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Law Commission Publishes Rights To Light Recommendations

New Proposals Put Forward To Reform Procedure and Legislation


The Law Commission has published its final report and draft Bill related to rights to light.

A right to light is a legal right to receive light through defined apertures in a building. Such a right can often be extremely valuable to the landowner who can seek to frustrate development of adjoining land if that development would substantially interfere with the right.

The final report is the conclusion of a process which began in March 2012 and involved the publication of a consultation paper in February 2013. The report includes several key changes to the existing law and proposals to introduce new statutory regulations.

Among these is the introduction of a statutory notice procedure which would mean landowners require neighbours to tell them within a certain time period if they intend to seek an injunction to protect a right to light. If the neighbour failed to serve such notice they would lose the potential for that remedy to be granted and be left only with a damages claim.

Other recommendations include a statutory test to clarify when courts may order damages to be paid rather than halting development or ordering demolition, an updated procedure allowing landowners to prevent neighbours from gaining rights to light by prescription and an amendment of the law governing where an unused right to light is treated as abandoned.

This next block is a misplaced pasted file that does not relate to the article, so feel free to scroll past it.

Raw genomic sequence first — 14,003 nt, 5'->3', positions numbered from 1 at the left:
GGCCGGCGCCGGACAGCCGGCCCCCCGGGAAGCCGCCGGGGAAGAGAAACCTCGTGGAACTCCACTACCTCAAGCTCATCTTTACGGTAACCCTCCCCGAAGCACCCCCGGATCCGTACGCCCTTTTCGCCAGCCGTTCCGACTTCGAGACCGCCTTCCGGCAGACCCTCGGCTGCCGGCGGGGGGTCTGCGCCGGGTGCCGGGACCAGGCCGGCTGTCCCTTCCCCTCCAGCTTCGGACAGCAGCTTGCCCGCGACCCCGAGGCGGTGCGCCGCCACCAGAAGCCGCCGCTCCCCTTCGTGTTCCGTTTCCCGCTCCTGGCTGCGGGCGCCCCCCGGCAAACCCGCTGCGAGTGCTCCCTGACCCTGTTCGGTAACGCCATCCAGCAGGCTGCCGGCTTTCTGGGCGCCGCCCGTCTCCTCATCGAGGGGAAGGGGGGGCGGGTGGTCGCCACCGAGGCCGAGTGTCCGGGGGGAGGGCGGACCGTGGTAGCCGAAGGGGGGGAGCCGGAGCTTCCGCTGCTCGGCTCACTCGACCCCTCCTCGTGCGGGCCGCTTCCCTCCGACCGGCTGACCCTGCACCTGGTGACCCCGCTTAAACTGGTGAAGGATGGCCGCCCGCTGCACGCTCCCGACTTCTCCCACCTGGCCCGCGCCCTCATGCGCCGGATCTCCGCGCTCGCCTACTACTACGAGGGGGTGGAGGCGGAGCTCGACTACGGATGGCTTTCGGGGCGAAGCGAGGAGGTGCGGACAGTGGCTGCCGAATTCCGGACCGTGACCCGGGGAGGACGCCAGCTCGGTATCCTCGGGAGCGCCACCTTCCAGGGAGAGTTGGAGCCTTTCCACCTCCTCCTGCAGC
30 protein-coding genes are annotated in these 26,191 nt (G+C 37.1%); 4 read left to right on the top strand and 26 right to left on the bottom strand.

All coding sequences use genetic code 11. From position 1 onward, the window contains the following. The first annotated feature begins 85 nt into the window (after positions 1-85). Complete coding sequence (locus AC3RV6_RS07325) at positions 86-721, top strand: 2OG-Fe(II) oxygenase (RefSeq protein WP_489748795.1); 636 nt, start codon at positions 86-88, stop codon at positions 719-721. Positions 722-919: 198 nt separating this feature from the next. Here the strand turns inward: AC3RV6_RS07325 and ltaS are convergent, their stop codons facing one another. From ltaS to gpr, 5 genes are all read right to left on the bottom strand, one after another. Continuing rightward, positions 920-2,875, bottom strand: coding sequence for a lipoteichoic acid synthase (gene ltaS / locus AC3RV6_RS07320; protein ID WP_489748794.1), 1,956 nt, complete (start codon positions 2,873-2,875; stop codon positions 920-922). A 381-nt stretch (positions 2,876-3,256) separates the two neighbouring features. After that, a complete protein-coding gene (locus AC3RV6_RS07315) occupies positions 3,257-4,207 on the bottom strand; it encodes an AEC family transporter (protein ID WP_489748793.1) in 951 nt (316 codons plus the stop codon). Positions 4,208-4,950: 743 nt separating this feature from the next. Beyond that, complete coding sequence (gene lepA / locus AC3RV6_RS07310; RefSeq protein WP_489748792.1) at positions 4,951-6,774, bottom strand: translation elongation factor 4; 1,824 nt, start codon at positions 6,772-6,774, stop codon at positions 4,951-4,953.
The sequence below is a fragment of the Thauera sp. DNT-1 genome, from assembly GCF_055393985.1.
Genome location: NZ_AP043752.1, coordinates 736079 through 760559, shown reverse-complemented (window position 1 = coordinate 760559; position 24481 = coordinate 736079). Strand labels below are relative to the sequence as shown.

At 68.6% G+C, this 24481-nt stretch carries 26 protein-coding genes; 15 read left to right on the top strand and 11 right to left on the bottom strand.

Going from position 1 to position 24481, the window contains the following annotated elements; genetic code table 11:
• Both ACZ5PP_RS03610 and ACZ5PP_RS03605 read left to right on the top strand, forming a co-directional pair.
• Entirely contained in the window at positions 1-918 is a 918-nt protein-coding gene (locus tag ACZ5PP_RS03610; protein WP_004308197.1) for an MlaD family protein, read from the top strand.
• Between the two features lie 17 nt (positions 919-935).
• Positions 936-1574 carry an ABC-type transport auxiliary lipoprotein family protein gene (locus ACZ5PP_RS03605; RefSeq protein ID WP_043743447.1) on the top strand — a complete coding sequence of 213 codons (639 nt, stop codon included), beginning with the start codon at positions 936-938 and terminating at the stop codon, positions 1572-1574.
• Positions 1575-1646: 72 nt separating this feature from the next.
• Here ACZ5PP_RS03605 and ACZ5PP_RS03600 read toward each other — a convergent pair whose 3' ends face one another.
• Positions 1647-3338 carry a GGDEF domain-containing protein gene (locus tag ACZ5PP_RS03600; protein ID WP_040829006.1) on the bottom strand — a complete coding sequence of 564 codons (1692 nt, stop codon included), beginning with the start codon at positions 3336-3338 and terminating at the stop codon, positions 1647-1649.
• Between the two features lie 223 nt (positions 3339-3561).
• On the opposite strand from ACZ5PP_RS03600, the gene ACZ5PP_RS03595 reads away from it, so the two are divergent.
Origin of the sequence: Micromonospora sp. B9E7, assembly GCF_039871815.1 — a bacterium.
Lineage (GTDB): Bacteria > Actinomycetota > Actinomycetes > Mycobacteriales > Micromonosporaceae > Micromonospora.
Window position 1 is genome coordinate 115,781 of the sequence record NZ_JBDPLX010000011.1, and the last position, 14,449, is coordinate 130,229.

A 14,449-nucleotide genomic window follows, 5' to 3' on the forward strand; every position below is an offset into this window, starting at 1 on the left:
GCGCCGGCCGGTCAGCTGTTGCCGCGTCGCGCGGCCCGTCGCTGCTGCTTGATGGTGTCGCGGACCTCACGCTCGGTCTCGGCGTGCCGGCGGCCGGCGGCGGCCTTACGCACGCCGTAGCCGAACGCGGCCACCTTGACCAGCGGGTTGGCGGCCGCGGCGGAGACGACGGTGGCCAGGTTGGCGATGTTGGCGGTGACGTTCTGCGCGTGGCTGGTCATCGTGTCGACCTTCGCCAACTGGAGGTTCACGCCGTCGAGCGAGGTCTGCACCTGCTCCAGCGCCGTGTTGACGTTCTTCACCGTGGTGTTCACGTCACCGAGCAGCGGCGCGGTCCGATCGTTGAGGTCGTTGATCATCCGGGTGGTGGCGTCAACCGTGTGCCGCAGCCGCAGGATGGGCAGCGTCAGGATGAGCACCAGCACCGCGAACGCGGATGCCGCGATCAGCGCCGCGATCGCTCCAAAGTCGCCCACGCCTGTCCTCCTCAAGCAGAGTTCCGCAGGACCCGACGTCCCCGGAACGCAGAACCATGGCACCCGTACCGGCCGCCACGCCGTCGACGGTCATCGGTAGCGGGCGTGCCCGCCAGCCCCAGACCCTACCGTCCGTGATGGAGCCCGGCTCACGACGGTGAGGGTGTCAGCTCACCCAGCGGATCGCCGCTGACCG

The final recommendation includes a power for the Lands Chamber of the Upper Tribunal to discharge or modify obsolete or unused rights to light.

Expert Opinion
After a long process, it is welcome to see the Law Commission publish its findings on this issue. Such changes have been under discussion for a number of years and it will be interesting to see how this progresses, particularly considering the General Election is taking place next year.

"Ultimately, if introduced the changes could transform this important area of property law for developers, as the notice procedure would provide certainty within a short period of time as to whether an injunction to prevent the development could be granted.

"The proposed statutory test in relation to damages in lieu of an injunction is also welcome and takes account of the recent Supreme Court’s decision in Coventry –v- Lawrence which would be welcome by developers."
Christopher Perrin, Partner

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